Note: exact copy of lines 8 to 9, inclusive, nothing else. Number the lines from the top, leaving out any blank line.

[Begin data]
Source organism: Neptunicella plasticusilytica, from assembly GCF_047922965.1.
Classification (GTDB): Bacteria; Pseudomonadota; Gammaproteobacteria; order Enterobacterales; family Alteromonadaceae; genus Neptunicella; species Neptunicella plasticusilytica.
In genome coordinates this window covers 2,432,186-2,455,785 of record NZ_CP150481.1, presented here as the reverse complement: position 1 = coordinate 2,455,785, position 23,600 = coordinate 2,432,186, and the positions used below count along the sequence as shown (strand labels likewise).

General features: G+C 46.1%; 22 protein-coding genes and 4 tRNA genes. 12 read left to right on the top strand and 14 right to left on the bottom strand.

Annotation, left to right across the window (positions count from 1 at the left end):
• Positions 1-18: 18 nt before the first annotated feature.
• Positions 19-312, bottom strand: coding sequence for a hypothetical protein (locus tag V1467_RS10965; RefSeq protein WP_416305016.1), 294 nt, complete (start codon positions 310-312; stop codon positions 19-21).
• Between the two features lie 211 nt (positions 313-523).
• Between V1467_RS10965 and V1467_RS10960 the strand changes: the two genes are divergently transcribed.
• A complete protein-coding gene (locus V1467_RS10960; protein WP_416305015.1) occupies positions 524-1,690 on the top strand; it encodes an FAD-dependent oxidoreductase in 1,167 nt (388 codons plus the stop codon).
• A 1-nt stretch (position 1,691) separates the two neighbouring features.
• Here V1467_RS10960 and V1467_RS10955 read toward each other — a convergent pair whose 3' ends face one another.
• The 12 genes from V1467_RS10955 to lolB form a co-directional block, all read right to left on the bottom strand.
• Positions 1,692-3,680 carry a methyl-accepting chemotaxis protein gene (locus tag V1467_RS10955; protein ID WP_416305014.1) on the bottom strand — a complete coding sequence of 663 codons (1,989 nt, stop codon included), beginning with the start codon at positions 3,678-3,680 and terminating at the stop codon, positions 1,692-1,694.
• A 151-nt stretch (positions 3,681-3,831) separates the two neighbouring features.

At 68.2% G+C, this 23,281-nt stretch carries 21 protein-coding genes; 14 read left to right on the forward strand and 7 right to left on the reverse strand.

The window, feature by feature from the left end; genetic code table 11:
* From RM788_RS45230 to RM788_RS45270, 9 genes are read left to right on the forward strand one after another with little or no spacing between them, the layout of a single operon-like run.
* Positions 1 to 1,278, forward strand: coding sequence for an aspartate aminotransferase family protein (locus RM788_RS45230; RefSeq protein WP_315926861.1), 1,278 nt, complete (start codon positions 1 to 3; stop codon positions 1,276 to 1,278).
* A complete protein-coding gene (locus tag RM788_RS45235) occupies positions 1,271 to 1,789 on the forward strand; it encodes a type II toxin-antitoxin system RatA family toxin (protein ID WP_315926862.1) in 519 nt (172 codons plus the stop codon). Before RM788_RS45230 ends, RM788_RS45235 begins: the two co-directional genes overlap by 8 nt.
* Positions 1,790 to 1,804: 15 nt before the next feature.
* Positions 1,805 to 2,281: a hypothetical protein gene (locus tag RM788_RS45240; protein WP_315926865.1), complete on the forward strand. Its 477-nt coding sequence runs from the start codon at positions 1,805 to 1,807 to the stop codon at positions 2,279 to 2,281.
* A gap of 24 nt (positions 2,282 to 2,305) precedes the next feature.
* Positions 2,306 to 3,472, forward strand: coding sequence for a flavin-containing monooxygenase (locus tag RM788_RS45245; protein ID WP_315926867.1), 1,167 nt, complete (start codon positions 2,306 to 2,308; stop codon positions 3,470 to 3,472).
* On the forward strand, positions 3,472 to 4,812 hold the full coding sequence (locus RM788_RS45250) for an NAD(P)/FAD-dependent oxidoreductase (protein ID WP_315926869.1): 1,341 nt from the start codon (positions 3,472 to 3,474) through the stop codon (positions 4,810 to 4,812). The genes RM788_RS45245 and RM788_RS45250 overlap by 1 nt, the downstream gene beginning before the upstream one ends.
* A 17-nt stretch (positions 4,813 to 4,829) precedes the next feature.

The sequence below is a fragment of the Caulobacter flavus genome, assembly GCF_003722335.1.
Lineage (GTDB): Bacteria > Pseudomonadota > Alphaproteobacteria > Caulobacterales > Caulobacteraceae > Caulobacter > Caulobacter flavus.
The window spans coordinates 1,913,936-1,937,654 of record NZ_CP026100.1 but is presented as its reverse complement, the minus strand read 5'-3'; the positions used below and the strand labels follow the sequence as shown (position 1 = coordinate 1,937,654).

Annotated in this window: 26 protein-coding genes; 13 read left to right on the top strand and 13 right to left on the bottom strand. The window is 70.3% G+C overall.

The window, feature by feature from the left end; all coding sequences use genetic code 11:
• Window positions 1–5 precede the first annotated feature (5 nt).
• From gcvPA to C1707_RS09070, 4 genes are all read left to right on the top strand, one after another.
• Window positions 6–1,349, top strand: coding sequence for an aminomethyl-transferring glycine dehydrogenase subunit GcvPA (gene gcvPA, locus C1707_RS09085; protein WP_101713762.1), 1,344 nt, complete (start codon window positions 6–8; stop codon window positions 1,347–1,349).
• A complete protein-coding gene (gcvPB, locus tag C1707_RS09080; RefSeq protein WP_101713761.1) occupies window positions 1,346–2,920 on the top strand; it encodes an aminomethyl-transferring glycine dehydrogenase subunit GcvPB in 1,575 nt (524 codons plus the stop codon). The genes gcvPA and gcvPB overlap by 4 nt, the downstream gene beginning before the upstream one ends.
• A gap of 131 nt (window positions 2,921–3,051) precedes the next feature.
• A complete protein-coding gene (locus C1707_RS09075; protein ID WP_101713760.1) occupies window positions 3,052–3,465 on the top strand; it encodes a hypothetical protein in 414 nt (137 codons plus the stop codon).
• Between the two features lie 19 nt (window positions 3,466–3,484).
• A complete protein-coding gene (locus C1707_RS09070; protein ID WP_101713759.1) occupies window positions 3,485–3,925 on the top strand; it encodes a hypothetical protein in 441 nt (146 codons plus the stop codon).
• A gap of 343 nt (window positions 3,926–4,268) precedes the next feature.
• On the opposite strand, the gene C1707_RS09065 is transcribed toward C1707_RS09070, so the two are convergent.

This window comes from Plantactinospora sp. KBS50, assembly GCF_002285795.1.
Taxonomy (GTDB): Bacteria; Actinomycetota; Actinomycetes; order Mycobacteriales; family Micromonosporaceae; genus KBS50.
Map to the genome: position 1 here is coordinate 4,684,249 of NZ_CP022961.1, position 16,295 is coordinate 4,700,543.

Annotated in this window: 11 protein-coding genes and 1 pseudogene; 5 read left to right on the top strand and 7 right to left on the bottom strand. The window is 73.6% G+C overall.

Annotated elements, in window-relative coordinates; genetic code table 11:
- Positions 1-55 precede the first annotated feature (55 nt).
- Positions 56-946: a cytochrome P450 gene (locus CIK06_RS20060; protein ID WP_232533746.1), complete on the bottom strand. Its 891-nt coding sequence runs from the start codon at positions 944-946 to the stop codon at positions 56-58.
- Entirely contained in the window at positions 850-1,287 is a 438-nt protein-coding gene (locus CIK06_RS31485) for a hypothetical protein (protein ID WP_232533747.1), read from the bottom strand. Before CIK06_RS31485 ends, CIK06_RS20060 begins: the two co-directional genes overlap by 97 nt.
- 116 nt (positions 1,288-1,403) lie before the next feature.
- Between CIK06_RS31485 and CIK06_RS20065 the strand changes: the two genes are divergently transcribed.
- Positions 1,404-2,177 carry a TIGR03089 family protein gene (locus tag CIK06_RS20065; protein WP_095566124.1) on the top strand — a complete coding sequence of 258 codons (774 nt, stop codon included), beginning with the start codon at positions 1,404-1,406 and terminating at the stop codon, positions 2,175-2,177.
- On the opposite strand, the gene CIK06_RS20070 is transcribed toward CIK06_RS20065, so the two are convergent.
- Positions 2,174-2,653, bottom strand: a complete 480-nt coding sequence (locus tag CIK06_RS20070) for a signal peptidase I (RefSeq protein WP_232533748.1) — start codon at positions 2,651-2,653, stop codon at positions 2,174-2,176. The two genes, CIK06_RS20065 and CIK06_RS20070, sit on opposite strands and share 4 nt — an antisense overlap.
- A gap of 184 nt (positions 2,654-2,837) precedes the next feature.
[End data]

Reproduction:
• Between the two features lie 211 nt (positions 313-523).
• Between V1467_RS10965 and V1467_RS10960 the strand changes: the two genes are divergently transcribed.